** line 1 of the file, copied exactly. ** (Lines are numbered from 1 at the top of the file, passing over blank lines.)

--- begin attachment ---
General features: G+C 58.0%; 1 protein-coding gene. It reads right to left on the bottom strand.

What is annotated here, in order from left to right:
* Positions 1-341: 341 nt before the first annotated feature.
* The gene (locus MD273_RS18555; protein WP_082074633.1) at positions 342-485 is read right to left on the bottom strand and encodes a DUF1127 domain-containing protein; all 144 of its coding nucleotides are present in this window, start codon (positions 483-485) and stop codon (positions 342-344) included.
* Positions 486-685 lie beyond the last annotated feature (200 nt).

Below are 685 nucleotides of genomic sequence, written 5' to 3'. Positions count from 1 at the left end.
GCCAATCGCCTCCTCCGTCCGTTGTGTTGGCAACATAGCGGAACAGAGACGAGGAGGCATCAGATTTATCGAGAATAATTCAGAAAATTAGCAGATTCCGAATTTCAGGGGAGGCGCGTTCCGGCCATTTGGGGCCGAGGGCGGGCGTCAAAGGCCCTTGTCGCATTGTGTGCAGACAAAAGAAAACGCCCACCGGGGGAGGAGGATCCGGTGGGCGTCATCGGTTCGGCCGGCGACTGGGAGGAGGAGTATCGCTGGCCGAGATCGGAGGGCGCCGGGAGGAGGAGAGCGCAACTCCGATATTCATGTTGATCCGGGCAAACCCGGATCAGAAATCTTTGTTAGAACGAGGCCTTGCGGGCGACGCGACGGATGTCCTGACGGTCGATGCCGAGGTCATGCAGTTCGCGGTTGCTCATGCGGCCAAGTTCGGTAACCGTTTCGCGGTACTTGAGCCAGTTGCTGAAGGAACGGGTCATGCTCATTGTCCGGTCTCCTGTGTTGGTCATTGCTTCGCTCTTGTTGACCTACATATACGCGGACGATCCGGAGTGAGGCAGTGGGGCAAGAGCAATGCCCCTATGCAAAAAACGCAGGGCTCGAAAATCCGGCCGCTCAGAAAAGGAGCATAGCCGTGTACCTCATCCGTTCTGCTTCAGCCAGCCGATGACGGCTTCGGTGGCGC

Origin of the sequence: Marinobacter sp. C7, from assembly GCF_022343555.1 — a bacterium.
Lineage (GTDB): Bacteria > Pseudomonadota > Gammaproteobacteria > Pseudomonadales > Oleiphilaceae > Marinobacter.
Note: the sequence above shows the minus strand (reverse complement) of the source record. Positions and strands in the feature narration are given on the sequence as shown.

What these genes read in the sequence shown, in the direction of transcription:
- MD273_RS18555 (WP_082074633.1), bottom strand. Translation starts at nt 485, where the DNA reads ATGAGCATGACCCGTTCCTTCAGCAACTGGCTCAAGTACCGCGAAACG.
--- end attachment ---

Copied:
General features: G+C 58.0%; 1 protein-coding gene. It reads right to left on the bottom strand.